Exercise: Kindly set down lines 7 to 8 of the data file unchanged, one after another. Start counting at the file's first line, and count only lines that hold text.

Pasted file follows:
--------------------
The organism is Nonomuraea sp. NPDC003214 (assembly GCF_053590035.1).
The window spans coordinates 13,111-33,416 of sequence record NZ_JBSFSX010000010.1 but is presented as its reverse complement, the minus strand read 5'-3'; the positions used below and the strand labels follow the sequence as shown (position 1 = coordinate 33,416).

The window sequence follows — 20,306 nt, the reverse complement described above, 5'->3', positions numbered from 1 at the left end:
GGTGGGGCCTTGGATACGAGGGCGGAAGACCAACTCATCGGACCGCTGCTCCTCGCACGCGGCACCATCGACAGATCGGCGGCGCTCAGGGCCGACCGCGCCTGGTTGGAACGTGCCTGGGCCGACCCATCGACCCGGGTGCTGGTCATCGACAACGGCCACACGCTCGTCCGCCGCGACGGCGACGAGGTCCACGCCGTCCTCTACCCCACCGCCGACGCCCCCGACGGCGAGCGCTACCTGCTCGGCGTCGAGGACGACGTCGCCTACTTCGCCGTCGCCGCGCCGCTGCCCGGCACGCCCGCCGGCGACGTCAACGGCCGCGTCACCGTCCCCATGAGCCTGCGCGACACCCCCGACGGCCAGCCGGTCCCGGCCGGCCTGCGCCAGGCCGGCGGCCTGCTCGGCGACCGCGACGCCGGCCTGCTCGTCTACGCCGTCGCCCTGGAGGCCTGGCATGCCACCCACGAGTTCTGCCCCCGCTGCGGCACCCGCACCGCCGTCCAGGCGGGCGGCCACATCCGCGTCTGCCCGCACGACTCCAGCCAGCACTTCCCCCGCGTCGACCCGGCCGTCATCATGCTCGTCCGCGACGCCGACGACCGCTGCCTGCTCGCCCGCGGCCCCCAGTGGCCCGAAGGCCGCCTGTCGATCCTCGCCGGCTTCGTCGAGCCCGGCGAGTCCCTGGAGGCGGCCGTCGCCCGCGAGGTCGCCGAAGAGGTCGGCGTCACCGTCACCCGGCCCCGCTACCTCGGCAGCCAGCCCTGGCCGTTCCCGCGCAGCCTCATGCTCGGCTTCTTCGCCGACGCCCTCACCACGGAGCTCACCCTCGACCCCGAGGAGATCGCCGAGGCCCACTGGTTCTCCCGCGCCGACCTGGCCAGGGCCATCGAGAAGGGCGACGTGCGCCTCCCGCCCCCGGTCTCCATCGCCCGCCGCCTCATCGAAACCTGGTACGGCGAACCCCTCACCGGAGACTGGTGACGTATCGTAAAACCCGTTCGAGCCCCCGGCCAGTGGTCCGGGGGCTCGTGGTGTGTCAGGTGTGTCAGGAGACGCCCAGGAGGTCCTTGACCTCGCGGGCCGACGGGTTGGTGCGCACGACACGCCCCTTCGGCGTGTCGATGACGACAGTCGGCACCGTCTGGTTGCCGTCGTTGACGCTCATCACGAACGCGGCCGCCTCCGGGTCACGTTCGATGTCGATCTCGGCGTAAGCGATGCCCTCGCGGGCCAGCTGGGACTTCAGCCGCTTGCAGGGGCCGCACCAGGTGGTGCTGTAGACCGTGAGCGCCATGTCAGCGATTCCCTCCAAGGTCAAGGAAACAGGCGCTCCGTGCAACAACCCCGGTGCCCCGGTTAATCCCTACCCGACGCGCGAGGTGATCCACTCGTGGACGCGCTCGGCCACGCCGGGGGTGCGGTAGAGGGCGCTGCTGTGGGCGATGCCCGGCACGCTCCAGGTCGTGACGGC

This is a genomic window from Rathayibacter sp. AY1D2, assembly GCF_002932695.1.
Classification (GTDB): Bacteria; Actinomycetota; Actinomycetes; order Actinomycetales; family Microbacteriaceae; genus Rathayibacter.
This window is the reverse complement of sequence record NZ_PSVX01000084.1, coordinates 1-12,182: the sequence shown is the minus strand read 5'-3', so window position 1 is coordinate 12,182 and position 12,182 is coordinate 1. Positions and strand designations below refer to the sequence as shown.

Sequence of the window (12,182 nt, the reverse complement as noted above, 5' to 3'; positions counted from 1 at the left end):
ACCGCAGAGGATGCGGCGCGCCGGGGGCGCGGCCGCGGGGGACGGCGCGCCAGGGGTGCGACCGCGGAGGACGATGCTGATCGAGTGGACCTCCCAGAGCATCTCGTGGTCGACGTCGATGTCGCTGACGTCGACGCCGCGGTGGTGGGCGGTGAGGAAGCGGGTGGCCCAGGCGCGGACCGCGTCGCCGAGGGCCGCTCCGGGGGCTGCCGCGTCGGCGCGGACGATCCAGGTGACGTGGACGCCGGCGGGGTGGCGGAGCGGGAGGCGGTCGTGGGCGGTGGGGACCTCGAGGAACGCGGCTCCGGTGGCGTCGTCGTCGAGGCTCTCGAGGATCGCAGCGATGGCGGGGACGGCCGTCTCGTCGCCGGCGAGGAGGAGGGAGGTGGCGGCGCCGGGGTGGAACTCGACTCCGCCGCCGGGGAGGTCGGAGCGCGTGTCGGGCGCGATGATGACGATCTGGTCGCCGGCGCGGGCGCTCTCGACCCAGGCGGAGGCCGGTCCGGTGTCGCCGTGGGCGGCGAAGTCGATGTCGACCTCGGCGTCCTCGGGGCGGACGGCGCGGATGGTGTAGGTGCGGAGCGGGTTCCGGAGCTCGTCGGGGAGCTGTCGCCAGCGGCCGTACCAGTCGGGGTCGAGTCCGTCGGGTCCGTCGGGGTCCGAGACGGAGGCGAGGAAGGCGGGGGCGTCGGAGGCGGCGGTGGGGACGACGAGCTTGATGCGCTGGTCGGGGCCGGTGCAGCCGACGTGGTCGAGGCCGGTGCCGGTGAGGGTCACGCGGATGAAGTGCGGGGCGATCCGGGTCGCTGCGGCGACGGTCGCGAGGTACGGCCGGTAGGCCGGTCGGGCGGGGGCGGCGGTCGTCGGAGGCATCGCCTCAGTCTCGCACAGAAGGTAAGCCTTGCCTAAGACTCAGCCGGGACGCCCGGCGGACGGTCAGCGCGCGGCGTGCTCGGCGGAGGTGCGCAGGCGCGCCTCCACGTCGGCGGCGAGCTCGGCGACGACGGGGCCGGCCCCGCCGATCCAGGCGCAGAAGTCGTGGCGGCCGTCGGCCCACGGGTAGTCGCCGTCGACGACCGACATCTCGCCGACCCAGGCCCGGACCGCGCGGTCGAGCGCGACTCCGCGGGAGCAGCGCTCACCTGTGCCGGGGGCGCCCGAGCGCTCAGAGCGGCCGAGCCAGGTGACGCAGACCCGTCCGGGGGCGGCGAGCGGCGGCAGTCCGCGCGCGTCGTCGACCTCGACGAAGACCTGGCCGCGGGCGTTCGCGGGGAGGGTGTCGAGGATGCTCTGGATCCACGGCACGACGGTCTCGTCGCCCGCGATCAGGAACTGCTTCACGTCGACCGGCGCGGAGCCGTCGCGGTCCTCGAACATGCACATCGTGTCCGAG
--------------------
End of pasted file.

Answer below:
This window is the reverse complement of sequence record NZ_PSVX01000084.1, coordinates 1-12,182: the sequence shown is the minus strand read 5'-3', so window position 1 is coordinate 12,182 and position 12,182 is coordinate 1. Positions and strand designations below refer to the sequence as shown.

Sequence of the window (12,182 nt, the reverse complement as noted above, 5' to 3'; positions counted from 1 at the left end):